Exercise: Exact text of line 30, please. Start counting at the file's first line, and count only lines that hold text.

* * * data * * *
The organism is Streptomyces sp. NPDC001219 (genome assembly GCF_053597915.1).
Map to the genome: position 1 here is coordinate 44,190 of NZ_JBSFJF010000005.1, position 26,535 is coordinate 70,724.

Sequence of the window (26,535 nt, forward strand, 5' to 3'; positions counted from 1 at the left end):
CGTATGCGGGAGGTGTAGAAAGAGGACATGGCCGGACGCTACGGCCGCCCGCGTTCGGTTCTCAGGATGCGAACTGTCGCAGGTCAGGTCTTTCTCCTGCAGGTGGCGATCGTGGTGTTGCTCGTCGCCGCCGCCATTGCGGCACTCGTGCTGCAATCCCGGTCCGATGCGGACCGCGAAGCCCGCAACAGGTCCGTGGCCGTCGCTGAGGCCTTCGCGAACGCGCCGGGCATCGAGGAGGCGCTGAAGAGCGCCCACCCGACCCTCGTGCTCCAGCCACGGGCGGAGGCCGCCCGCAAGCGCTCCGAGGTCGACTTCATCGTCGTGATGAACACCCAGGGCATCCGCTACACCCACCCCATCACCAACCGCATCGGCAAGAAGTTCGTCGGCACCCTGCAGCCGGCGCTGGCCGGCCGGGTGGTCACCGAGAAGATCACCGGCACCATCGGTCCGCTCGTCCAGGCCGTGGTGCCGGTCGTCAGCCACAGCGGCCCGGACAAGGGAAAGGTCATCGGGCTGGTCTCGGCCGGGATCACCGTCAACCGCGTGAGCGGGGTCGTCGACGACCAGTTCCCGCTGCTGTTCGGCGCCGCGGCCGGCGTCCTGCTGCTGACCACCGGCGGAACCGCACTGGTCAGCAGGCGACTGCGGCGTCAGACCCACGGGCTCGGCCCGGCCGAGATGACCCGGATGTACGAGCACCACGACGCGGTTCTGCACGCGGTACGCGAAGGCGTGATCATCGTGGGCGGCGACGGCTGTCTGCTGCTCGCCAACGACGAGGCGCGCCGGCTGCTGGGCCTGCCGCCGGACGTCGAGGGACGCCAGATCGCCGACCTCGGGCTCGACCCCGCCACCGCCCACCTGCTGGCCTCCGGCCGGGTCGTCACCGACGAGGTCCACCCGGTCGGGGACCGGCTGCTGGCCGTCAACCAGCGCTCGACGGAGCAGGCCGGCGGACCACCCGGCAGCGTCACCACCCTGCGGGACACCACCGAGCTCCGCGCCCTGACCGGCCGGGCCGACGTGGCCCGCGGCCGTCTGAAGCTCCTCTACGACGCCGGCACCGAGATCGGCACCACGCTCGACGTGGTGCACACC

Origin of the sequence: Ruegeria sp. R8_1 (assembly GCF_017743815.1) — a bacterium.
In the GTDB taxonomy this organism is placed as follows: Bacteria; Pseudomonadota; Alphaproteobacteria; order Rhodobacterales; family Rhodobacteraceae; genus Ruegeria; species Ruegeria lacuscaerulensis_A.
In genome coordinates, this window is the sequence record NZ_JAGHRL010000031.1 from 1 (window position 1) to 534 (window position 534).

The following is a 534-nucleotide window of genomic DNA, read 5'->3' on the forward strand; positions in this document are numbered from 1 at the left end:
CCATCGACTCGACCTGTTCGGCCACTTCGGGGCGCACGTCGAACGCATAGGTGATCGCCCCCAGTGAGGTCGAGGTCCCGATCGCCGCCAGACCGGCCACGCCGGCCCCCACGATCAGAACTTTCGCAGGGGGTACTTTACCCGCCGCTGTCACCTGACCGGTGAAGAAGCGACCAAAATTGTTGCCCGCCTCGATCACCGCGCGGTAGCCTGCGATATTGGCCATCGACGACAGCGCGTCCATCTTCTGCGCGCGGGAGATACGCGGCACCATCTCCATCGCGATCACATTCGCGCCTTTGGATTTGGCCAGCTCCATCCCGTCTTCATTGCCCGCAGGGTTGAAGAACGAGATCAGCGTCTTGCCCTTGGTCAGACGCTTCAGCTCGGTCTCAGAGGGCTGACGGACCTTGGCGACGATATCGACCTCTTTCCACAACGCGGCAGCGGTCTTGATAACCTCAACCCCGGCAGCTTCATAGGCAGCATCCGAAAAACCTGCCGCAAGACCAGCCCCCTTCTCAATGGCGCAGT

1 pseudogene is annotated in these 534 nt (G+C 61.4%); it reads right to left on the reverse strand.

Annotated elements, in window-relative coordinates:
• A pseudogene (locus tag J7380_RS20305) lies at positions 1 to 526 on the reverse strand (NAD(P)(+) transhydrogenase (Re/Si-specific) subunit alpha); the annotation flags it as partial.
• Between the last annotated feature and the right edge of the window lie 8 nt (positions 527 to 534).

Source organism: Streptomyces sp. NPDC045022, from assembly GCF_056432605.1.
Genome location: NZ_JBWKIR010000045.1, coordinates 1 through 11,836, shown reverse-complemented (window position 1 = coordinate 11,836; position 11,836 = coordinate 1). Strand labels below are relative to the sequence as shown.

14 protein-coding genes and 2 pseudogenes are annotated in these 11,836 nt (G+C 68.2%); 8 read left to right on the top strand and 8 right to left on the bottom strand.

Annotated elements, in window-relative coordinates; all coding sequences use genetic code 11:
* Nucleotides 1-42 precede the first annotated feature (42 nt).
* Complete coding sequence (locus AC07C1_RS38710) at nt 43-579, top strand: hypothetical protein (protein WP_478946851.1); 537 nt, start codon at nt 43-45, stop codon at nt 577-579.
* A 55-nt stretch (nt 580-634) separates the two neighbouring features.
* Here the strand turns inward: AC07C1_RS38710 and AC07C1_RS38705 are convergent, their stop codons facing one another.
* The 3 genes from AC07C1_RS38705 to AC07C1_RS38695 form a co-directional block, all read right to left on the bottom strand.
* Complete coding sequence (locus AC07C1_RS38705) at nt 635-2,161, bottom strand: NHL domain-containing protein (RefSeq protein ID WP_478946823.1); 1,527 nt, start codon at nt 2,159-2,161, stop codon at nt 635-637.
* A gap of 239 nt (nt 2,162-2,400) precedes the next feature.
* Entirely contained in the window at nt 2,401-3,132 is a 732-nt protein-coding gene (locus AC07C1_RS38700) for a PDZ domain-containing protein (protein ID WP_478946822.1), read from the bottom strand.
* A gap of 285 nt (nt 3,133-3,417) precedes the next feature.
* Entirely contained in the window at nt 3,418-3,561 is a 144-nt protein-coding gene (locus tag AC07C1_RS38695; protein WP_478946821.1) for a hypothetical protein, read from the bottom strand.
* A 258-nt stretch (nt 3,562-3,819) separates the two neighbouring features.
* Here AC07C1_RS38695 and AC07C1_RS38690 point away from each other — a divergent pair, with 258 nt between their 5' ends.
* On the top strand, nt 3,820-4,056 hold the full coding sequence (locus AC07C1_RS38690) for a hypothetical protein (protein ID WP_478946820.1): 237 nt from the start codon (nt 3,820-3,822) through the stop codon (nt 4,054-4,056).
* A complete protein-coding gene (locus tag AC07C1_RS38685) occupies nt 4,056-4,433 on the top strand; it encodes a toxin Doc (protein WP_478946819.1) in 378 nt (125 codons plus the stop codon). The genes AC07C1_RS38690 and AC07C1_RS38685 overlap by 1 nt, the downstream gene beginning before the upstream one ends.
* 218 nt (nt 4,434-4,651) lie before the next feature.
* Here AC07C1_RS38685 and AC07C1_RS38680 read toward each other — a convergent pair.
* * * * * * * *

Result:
* On the top strand, nt 3,820-4,056 hold the full coding sequence (locus AC07C1_RS38690) for a hypothetical protein (protein ID WP_478946820.1): 237 nt from the start codon (nt 3,820-3,822) through the stop codon (nt 4,054-4,056).